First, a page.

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Stan's Darwin blog
Sunday, 15 February 2009
Darwin's birthday weekend

Well, it has come and gone--Darwin's 200th birthday.  I celebrated this anniversary in a creative and meaningful fashion.

On February 12, I went to the University of Oklahoma for a Darwin bicentennial celebration.  John Lynch, a historian of science, spoke at the Sam Noble Museum of Natural History that evening, explaining that the development of evolutionary theory was gradual, not really a revolution.

The next day, Friday the 13th, the university and the museum sponsored a whole day symposium, Darwin Across the Disciplines.  I was the only panelist that was not from the University of Oklahoma.   The panel included zoologists, botanists, an anthropologist, a medical researcher, a computer scientist, and a philosopher.  I think it was particularly interesting that Darwinian natural selection has opened up a whole new field of computer science research.  Computer scientists routinely use natural selection, rather than intelligent design, to produce new programs.  This is a major new area of computer science, not just a minor curiosity.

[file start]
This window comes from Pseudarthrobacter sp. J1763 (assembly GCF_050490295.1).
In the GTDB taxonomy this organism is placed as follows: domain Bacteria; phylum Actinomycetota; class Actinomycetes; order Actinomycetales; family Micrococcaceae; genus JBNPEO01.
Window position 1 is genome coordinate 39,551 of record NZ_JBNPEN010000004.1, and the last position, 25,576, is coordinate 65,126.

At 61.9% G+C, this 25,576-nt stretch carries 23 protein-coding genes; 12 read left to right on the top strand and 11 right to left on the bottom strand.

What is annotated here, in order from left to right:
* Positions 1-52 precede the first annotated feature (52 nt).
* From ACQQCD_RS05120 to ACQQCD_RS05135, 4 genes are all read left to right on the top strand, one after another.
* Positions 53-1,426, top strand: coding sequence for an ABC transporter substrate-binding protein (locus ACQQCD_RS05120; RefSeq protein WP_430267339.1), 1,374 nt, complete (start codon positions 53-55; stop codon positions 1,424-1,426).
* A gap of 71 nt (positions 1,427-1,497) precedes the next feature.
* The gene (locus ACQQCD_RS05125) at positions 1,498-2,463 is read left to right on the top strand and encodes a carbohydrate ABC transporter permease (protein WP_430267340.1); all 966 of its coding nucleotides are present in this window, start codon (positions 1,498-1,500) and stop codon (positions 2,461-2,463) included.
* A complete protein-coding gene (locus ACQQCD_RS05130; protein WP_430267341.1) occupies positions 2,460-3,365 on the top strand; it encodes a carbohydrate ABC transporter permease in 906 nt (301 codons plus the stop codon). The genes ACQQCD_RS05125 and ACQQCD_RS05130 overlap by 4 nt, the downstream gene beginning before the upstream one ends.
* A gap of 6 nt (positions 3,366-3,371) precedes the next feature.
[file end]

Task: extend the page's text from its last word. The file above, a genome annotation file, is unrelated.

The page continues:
My presentation was about how a Darwinian understanding of science is essential in the classroom.  Recent bills before legislatures, including in Oklahoma, require teachers to "teach the controversy," claiming that student learning is enhanced by debating subjects rather than just learning about them.  The problem is that these bills only call for these debates for certain hot-button conservative issues, such as evolution and global warming.  Even though the Bible teaches that rain falls through windows in the sky which is an inverted bowl of thin metal, and that demons cause disease, the creationists never all for "teaching the controversy" about meteorology or the germ theory of disease.  A creationist approach leads students to major fallacies in thinking, such as the "argument from personal incredulity" and "the argument from personal inerrancy."  These fallacies impair rather than encourage the ability of students to think critically about issues in general.

I gave this presentation in my Darwin costume.

When I got home, my wife Lee had prepared a weekend of Darwin cuisine.  She had found a website that had Emma Darwin's notebook of recipes and she prepared several of them for me, as if she were Emma and I were Charles.  There were events to mark the Darwin bicentennial all over the world, but I doubt that very many other people celebrated Darwin in quite this manner.  We also took a walk in the bright Oklahoma sunshine, just like Darwin on his Sandwalk.

Next week, I will be making a Darwin appearance on my home campus, Southeastern Oklahoma State University.  I will report on this in an upcoming entry. 

Posted by stanleyrice at 11:35 AM EST
Updated: Sunday, 15 February 2009 11:41 AM EST

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